Jacques Rogge Hub

President Jacques Rogge Says Olympic Committee Has No Power Over Russia and its Anti-Gay Laws

International Olympic Committee President Jacques Rogge said yesterday that the organization has no power of Russia when it comes to the anti-gay laws, the WaPo reports:

Rogge“We have received some oral and written assurances about the fact the Russian Federation will respect the Olympic charter and no negative effect will occur for people attending in or participating in the Games,” Rogge said. “But one should not forget that we are staging the games in a sovereign state, and the IOC cannot be expected to have an influence on the sovereign affairs of a country.”

Pressed on whether the IOC did not have “moral authority” to adopt a stronger stance, Rogge insisted the IOC could not, and should not, intervene.

“We have clearly on various occasions expressed our view on situations in countries,” Rogge said. “But we are restricted in our power and our action by the fact that we are the guest of a sovereign country where we hold the Games.”

Rogge also said the organization may oust Russian pole vault star Yelena Isinbayeva as an Olympic ambassador over her anti-gay remarks, the AP adds:

Two-time Olympic pole vault champion Isinbayeva spoke in defense of Russia's law against gay "propaganda" after winning the title at last month's world championships in Moscow.

Isinbayeva condemned homosexuality, saying Russians have "normal" heterosexual relations, and criticized two Swedish athletes who painted their fingernails in rainbow colors in support of gay rights. The next day, Isinbayeva said her comments in English may have been misunderstood and that she is against any discrimination.

Her initial comments appeared to go against the IOC ideals and the promotional role she has held since 2010 as an ambassador for the Youth Olympics. Isinbayeva is also the "mayor" of one of two Olympic villages in Sochi, an honorary but symbolic and visible role.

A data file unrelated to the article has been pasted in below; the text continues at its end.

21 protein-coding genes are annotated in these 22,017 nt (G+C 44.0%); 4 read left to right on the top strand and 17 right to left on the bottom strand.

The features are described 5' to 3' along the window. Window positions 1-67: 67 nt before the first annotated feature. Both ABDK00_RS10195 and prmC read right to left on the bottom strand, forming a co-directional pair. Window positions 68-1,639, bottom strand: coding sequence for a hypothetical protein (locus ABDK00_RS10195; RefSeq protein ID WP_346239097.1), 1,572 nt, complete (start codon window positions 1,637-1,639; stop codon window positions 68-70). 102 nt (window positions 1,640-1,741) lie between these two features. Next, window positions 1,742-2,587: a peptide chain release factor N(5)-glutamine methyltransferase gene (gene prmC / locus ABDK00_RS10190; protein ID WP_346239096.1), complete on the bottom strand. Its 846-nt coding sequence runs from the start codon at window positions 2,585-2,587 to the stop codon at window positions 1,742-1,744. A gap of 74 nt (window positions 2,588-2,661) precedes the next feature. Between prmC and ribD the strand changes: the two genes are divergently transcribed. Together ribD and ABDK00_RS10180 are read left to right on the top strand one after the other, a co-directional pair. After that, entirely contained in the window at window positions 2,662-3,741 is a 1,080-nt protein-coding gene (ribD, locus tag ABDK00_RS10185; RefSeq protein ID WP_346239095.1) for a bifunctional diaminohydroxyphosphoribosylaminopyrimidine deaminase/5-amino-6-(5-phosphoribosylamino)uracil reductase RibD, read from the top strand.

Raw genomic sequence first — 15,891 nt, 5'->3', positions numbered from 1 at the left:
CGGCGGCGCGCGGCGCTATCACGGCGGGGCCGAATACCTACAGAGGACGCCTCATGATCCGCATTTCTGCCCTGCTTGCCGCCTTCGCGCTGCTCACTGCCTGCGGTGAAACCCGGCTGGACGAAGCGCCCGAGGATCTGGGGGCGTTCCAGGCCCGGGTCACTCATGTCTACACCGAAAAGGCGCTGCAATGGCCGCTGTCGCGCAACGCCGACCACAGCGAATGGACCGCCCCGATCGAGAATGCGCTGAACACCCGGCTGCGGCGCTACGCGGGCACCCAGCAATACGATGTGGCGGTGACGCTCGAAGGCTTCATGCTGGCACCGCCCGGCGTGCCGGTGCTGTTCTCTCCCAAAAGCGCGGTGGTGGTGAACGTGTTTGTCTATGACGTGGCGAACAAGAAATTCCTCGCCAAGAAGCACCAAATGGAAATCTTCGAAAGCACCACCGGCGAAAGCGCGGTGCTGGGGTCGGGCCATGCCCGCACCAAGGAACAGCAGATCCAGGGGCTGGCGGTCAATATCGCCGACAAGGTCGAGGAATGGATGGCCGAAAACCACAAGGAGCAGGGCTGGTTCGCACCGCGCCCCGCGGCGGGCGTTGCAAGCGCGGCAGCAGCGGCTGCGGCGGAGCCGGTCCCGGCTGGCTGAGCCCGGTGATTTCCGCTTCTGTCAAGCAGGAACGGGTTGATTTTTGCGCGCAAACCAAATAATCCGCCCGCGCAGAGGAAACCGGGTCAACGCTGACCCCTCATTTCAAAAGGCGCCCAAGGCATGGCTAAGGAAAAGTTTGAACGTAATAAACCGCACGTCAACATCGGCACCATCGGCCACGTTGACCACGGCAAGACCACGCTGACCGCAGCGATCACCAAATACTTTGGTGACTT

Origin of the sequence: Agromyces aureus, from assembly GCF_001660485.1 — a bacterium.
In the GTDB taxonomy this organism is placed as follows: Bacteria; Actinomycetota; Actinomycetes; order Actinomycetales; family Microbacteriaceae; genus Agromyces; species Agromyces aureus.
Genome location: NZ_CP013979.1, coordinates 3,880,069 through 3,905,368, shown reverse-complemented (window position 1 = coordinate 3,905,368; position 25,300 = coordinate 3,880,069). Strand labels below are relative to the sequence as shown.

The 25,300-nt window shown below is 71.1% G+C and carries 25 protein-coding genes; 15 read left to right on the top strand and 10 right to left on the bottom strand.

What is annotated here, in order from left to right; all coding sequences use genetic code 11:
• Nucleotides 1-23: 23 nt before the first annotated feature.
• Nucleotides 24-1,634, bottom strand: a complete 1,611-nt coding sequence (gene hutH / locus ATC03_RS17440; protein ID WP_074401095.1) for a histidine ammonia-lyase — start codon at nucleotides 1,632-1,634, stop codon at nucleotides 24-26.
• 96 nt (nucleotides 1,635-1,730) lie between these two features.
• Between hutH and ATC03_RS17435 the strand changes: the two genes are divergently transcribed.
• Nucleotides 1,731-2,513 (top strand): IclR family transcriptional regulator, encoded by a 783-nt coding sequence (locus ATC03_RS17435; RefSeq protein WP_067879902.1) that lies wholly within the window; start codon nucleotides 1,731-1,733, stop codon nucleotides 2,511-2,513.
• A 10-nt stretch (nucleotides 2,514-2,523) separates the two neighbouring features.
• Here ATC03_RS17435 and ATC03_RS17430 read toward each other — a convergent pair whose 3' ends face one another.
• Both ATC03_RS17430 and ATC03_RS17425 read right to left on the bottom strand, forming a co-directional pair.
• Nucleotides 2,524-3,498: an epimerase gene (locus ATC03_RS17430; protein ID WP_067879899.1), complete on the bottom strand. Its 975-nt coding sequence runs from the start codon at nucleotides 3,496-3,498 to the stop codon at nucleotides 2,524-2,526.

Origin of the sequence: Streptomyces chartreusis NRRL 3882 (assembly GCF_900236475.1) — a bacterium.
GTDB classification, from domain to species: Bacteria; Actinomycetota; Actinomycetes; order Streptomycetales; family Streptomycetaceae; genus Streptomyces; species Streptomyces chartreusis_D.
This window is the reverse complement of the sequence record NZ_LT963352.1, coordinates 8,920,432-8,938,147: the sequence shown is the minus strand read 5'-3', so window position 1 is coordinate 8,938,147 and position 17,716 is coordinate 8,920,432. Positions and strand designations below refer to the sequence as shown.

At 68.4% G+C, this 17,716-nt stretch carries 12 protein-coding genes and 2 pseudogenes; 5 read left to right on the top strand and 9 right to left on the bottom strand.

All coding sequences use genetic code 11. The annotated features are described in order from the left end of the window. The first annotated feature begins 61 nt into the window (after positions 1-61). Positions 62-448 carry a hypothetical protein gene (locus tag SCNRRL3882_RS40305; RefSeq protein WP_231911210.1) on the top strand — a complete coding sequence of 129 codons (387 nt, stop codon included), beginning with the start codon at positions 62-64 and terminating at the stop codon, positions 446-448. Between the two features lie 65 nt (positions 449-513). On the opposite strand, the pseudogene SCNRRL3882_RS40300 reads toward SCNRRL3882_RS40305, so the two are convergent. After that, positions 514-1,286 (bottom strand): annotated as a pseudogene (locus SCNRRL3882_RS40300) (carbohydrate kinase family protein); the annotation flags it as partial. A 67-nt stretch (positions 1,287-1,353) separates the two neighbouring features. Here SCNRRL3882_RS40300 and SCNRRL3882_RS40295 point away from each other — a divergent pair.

Said Rogge: "This is something we will consider in due time."

Russia Defends Anti-Gay Laws, Says It Will Not Discriminate Against Homosexuals at Sochi

The Russian government has responded to the International Olympic Committee's request for clarification about application of its laws during the Sochi 2014 Winter Games, the AP reports:

KozakThe IOC received a letter Thursday from Russian Deputy Prime Minister Dmitry Kozak (pictured) giving assurances the host country will comply with the Olympic Charter's provision against discrimination of any kind.

However, Kozak didn't back down on the issue of the new law, which penalizes anyone who distributes information aimed at persuading minors that "nontraditional" relationships are normal or attractive...

...Kozak says the law applies equally to everyone and "cannot be regarded as discrimination based on sexual orientation."

IOC President Jacques Rogge seemed pleased with the response, calling it a "strong written reassurance."

George Takei Calls IOC President Jacques Rogge a 'Weak and Spineless Person': AUDIO


George Takei joined Ari Rabin-Havt, host of The Agenda on SiriusXM Progress, to discuss the controversy over Putin's threat to prosecute gay athletes at the 2014 Russian Winter Olympics, and called Jacques Rogge, the President of the International Olympic Committee, a "weak and spineless person" for not moving the Olympics.

Listen below:

Takei also said that he needed to have another talk with Donald Trump about the Miss Universe Pageant.


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